That book is an attempt to give a state-of-the-art snapshot of anomalistic psychology by considering each of the major sub-disciplines of psychology in terms of what insights they can provide in helping us to understand paranormal beliefs and experiences. Cognitive psychologists have described many biases that have relevance in explaining why people sometimes misinterpret experiences as involving paranormal forces when in fact they do not.
Social psychologists describe the mechanisms by which beliefs are transmitted between individuals. Developmental psychologists offer insights into children's understanding of magic and superstitious beliefs. Neuroscience can explain many ostensibly paranormal experiences in terms of what is happening within the brain. I think ours was the first book to take this approach and I think it emphasises nicely the need to consider many different aspects of the rich and multifaceted bizarre experiences that constitute ostensibly paranormal phenomena.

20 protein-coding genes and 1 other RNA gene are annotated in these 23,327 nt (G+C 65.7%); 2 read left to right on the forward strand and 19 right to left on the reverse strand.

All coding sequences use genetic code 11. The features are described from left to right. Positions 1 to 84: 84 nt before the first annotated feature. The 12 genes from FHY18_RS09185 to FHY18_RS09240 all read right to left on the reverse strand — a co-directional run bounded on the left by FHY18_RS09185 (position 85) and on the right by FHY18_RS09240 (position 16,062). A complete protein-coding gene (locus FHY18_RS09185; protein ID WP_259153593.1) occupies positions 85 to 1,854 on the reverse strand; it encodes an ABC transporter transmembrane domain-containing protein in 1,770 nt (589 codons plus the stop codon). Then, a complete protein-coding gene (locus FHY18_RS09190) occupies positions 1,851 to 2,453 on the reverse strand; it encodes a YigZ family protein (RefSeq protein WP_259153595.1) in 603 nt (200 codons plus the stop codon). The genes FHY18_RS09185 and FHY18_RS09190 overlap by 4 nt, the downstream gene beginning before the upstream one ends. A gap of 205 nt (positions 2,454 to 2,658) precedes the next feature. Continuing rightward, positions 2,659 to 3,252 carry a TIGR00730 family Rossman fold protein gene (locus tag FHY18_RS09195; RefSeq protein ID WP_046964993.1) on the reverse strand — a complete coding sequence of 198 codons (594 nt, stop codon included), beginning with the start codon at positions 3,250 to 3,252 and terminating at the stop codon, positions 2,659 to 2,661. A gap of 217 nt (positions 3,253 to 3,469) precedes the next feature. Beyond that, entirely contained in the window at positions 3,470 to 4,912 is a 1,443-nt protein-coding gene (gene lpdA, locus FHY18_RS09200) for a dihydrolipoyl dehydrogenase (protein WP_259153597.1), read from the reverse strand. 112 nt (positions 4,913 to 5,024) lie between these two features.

What advice would you give to somebody who is interested in becoming an anomalistic psychologist?
It is essential to first get a good grounding in psychology as a whole, including research methods and statistics, before specialising in anomalistic psychology. That is best done by studying psychology at undergraduate level, probably followed by an MSc in research methods. At both undergraduate and Masters level, choose project topics within anomalistic psychology. The next step would be to apply for a PhD investigating your chosen topic from within the field. After that, get yourself an academic job where you can carry out research into whatever topics interest you - provided you are doing high quality research of a publishable standard. That makes it all sound very easy and straightforward which it isn't, of course!